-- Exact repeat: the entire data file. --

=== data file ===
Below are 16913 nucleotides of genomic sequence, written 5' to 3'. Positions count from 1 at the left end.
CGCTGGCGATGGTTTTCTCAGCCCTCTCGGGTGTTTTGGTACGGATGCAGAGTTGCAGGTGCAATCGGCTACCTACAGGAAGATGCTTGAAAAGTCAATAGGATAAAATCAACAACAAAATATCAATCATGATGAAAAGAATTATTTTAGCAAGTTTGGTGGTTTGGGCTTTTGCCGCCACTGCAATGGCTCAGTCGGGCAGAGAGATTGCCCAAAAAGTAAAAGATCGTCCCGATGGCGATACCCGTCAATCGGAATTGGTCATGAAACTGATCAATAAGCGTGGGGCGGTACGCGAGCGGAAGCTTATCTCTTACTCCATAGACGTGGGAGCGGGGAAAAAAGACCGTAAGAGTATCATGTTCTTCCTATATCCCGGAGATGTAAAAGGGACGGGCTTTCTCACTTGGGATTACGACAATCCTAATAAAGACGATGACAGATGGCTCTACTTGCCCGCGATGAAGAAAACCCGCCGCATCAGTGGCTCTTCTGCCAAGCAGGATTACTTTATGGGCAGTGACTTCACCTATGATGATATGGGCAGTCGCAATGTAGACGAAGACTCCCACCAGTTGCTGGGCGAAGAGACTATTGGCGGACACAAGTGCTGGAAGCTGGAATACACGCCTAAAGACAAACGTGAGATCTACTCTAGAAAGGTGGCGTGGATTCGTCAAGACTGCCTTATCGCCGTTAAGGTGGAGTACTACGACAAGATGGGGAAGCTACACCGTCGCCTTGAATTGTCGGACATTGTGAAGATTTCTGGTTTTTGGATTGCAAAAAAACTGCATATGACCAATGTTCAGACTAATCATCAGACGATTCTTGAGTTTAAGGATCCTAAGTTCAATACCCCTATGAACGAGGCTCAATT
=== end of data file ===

Below are 16913 nucleotides of genomic sequence, written 5' to 3'. Positions count from 1 at the left end.
CGCTGGCGATGGTTTTCTCAGCCCTCTCGGGTGTTTTGGTACGGATGCAGAGTTGCAGGTGCAATCGGCTACCTACAGGAAGATGCTTGAAAAGTCAATAGGATAAAATCAACAACAAAATATCAATCATGATGAAAAGAATTATTTTAGCAAGTTTGGTGGTTTGGGCTTTTGCCGCCACTGCAATGGCTCAGTCGGGCAGAGAGATTGCCCAAAAAGTAAAAGATCGTCCCGATGGCGATACCCGTCAATCGGAATTGGTCATGAAACTGATCAATAAGCGTGGGGCGGTACGCGAGCGGAAGCTTATCTCTTACTCCATAGACGTGGGAGCGGGGAAAAAAGACCGTAAGAGTATCATGTTCTTCCTATATCCCGGAGATGTAAAAGGGACGGGCTTTCTCACTTGGGATTACGACAATCCTAATAAAGACGATGACAGATGGCTCTACTTGCCCGCGATGAAGAAAACCCGCCGCATCAGTGGCTCTTCTGCCAAGCAGGATTACTTTATGGGCAGTGACTTCACCTATGATGATATGGGCAGTCGCAATGTAGACGAAGACTCCCACCAGTTGCTGGGCGAAGAGACTATTGGCGGACACAAGTGCTGGAAGCTGGAATACACGCCTAAAGACAAACGTGAGATCTACTCTAGAAAGGTGGCGTGGATTCGTCAAGACTGCCTTATCGCCGTTAAGGTGGAGTACTACGACAAGATGGGGAAGCTACACCGTCGCCTTGAATTGTCGGACATTGTGAAGATTTCTGGTTTTTGGATTGCAAAAAAACTGCATATGACCAATGTTCAGACTAATCATCAGACGATTCTTGAGTTTAAGGATCCTAAGTTCAATACCCCTATGAACGAGGCTCAATT